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MS/HS Course: Week 1, Day 5


For Teachers

Once a week students will learn skills to calm down in ways that are remarkably effective in increasing concentration, improving test scores and managing their emotions during difficult times. This mindfulness is simply learning to focus one’s attention on our physical bodies in ways that allow us to think more clearly, to be less reactive and more able to respond in ways that are helpful, both to the individual and to those around us. For this first Friday, you’ll be describing the process and the benefits, and then a week from now students will listen to their first mindfulness activity.

Mindfulness-Based Stress Reduction

Blue boxes denote content to read directly to students. Read the following:

We’re at the end of our first week!  These 5 Radical Minutes activities have three different formats. In the near future, we’ll have three days a week of paired sharing, where you’ll connect with a different student each day.

One day a week you will be in small groups, and on Friday, you’ll be working alone. The Friday activities will help you increase your concentration at will, which can help you get through your homework faster and help you increase your test scores.

There is over 40 years’ worth of research on this process, and it can change your life. You’ll learn to calm yourself down from anxiety or frustration. You’ll be able to make better decisions when things are tough. You’ll be able to respond rather than react. For some of us, that means keeping ourselves out of trouble!

Each Friday we’ll listen to a recording that will tell us how to position our bodies, how to breathe for the greatest effect and how to focus our thoughts and increase awareness. We’ll close our eyes, or if you’re not comfortable with that you can look down at your hands on your desk or in your lap. Sometimes students feel uncomfortable at first. Sometimes we’re a little nervous with a new experience like this, but for many, this may become the greatest gift toward helping yourself get through life with fewer bumps and scrapes.  

Consider asking some open-ended questions to generate conversation. Be ready, though, to respond to the nay-sayers. You could tell them they don’t have to answer, but you’re interested in their thoughts. You might ask:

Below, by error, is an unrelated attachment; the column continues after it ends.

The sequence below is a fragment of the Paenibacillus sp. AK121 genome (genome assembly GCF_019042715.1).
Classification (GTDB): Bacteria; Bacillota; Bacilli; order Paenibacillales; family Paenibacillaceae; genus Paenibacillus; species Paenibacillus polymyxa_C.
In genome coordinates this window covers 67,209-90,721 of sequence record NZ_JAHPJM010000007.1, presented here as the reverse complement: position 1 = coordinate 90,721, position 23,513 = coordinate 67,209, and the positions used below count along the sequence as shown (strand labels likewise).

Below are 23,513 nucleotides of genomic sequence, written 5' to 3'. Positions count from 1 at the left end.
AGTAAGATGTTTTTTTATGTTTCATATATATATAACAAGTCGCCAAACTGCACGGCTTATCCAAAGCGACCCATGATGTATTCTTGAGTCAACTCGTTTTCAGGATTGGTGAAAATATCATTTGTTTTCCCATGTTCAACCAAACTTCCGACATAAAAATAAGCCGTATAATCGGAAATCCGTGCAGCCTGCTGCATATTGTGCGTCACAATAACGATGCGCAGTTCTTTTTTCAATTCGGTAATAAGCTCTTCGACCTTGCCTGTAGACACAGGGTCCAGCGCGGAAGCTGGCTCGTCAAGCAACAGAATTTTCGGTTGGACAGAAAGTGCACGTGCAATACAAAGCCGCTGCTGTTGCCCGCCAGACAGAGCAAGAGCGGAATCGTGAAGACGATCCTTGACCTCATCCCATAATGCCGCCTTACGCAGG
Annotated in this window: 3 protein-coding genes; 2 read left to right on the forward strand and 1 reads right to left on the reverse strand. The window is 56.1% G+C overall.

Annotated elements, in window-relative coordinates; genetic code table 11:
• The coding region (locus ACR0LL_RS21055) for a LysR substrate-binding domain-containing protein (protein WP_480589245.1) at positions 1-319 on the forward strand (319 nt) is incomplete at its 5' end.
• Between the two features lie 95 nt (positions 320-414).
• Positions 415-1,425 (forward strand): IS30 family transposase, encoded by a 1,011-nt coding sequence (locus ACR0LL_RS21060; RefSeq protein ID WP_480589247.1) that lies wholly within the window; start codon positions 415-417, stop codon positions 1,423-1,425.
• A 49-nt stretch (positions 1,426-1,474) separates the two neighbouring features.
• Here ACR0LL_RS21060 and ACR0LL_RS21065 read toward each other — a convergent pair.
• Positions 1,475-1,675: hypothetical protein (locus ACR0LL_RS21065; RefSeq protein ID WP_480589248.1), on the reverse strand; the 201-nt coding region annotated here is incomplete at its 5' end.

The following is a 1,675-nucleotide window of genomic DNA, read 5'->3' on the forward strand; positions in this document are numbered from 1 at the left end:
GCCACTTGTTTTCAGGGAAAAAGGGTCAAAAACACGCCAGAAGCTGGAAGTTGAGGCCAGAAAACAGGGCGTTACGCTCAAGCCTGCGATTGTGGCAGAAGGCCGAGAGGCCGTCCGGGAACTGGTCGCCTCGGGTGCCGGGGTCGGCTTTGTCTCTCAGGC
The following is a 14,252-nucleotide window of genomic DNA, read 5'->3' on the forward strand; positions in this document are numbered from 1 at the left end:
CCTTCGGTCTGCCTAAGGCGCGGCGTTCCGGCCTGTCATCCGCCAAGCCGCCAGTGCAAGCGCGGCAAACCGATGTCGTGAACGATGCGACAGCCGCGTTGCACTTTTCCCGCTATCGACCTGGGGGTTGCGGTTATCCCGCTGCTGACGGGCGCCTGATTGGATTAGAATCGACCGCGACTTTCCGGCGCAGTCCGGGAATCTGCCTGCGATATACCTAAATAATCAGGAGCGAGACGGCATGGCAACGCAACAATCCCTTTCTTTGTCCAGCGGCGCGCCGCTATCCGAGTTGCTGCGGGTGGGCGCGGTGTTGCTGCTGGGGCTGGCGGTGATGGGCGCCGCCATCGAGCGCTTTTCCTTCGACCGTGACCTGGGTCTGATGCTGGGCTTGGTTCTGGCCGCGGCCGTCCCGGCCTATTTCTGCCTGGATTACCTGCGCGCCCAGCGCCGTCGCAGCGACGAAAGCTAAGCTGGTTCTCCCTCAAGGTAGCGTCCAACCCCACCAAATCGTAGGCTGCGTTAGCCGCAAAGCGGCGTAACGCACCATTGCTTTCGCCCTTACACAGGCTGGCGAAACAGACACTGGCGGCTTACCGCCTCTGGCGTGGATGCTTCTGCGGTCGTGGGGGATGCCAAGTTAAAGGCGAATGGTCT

• -How many of you have heard of mindfulness before today?
  • -How would your life be different if you could do your homework with greater accuracy in less time?
  • -Wouldn’t it be great to be able to get through your homework more quickly and more accurately?
  • -Have any of you heard the expression “being in the zone”? This refers to being able to focus solely on one task or do some activity like riding a bike and experiencing the bike as an extension of yourself, as if you’re working as a single unit. Another example would be getting lost in your music. Using mindfulness is a little like that — you get into a zone that allows answers to come more easily and you can decrease your anxiety about whether you’ll do well on a test.
  • -We know that anxiety interferes with clear thinking.

Some possible replies for those who are reluctant:

  • -You know, if you haven’t practiced it, you just might not know!
  • -Research has been ongoing on how effective mindfulness is since before some of your parents were born!
  • -Many students have felt much the same at first


Ring your bell or cymbal to denote the beginning of this 3 minute sharing time.

Allow students to take turns sharing their perspective. Encourage others to listen respectfully and wait their turn to speak. 

We’ve designed these first couple of weeks with the program to give teachers insights that will be helpful in lowering student anxiety about being back at school.

If you’d like to keep this activity to five minutes, consider coaching students on how to respond quickly yet thoughtfully.

Ring your bell or cymbal to denote the end of this 3 minute sharing time.



Ask for a quick show of hands for who is willing to be open-minded about practicing some new mindfulness skills.

    Daily Challenge

    Today, think about all the things you had to practice to get where you are today. Practice pays off.


    Next week, you’ll be showing your students one of the following videos. Take time to check them out before next Friday so you can decide which ones you want to use. 

    The first one has students speaking about their experience with mindfulness. The third one includes a girl speaking about her father being in prison and another who speaks of conquering bulimia. These last four to five minutes.